Remember. In the history of the nation of Israel, especially at the time of some transition, God often sent a message of remembrance to his people. Remember what God has done. Consider how He has helped you in the past. Think of how many times he has already given you the victory. Remember what great power He has at His fingertips, and how ready He is to aid his people.

I can consider how He helped His children in the past: Who through faith subdued kingdoms, wrought righteousness, obtained promises, stopped the mouths of lions, Quenched the violence of fire, escaped the edge of the sword, out of weakness were made strong, waxed valiant in fight, turned to flight the armies of the aliens. Heb 11:33-34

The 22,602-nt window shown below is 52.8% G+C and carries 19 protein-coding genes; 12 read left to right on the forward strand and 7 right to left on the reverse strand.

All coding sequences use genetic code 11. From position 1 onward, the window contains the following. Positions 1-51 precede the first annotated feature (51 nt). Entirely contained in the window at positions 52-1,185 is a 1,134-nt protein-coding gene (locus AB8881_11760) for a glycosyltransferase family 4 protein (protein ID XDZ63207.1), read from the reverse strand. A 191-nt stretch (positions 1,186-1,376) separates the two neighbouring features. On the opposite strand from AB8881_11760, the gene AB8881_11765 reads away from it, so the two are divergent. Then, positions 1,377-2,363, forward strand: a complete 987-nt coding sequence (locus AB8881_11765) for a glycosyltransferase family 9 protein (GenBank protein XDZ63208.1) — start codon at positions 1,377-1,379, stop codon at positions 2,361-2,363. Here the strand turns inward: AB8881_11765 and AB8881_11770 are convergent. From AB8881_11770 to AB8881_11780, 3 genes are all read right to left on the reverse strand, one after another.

Or I can make it personal, and remember how he plucked me out of the muck of my own sin, washed me with his blood, and made me an heir forever of a host of heavenly promises. And after my last breath, I will ever be with Him!

Forget. Whether what lies behind us is great success, or resounding failure (or anything in between), concentrating on the past can immobilize us and keep us from stepping into what God has for us in the present. We need to learn from our past without being ruled by it, and celebrate our memories, without being enslaved by them. Paul, a man whose ministry was marked, sometimes by preaching to kings and other times sitting in prison, said: